The GAO adds to government’s to-do list

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The federal government’s to-do list just got a little longer. Congress’s investigative arm, the Government Accountability Office, today released its biennial list of the federal government’s most pressing problems — most of which can be found on the Center’s recent Broken Government project (along with much, much more).

The GAO added three new items to its “High-Risk” List: the need for stronger oversight of the financial sector and of medical products, and improvements in the Environmental Protection Agency’s assessment of toxic chemical risk.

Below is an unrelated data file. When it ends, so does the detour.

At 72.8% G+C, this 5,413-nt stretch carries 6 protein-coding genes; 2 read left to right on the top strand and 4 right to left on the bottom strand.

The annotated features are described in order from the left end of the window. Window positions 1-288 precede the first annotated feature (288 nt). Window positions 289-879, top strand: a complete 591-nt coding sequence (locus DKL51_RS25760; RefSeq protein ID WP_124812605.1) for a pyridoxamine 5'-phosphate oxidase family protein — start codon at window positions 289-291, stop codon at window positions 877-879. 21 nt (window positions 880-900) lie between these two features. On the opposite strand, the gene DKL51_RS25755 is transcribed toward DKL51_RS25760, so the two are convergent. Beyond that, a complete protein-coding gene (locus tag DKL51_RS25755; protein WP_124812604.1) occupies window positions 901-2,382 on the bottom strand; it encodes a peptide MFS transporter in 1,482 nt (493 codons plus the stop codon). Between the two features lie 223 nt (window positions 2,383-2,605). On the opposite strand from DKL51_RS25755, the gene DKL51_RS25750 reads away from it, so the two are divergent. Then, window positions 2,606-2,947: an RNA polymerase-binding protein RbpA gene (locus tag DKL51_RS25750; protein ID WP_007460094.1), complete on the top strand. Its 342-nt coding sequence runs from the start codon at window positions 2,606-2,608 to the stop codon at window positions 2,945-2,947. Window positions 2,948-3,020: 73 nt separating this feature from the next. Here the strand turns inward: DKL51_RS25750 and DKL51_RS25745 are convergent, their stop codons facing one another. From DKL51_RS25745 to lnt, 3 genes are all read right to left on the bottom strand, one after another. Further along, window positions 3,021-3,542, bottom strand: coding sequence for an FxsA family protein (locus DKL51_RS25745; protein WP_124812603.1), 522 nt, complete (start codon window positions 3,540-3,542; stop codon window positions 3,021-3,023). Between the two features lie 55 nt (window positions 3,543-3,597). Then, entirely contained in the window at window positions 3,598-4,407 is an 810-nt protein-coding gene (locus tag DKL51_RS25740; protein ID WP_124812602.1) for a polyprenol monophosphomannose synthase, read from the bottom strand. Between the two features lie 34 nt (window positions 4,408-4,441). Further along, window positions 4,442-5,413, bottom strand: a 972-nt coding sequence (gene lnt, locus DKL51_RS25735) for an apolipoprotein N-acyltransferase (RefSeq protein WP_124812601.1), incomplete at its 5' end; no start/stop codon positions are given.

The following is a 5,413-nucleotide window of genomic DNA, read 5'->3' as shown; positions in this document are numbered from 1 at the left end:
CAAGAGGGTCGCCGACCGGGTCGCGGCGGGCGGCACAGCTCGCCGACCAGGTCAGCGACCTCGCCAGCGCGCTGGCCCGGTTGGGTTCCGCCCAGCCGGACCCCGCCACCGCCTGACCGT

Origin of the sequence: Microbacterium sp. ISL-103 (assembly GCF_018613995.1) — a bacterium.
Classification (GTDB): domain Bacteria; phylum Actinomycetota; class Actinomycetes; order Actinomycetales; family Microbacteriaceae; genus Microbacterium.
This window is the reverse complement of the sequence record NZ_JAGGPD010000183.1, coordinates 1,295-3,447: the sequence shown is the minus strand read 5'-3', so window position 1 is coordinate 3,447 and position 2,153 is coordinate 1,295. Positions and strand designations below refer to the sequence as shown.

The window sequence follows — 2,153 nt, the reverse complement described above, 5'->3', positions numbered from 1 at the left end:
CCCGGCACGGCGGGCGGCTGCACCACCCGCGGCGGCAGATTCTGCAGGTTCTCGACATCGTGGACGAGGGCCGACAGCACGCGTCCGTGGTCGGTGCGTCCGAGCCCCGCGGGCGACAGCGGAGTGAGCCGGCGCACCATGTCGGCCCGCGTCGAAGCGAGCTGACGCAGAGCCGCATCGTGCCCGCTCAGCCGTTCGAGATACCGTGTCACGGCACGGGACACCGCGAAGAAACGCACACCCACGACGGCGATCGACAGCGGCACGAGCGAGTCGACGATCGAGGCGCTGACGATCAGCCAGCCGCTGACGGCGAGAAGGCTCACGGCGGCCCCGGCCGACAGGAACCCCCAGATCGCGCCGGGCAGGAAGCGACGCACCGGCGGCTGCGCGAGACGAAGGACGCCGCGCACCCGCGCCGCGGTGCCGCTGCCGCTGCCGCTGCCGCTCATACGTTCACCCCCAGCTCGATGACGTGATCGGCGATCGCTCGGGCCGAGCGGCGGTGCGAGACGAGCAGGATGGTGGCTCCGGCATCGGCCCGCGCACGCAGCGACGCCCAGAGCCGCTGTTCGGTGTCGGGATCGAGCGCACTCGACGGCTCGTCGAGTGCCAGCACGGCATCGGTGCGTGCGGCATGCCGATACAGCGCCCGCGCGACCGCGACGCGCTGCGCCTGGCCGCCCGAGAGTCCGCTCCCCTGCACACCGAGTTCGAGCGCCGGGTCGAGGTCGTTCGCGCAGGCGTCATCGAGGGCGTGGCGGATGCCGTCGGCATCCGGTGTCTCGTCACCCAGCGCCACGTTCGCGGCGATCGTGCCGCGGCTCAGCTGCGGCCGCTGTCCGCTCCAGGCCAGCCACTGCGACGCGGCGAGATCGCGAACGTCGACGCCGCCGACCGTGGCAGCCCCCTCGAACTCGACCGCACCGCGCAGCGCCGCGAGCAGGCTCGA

The GAO dropped one, as well. Drum roll . . . The Federal Aviation Administration’s efforts to modernize its air traffic control system actually showed enough progress to be cut from the list. It only took 14 years to cross that one off.

With the three new additions, there are currently 30 items on the list, which began in 1990. Twelve of the 30 items were first designated high-risk in the 1990s. The list grew substantially under the Bush administration, though it is not clear whether this is due in part to widening identification of problems by the GAO or of actual growth in the number of problems.

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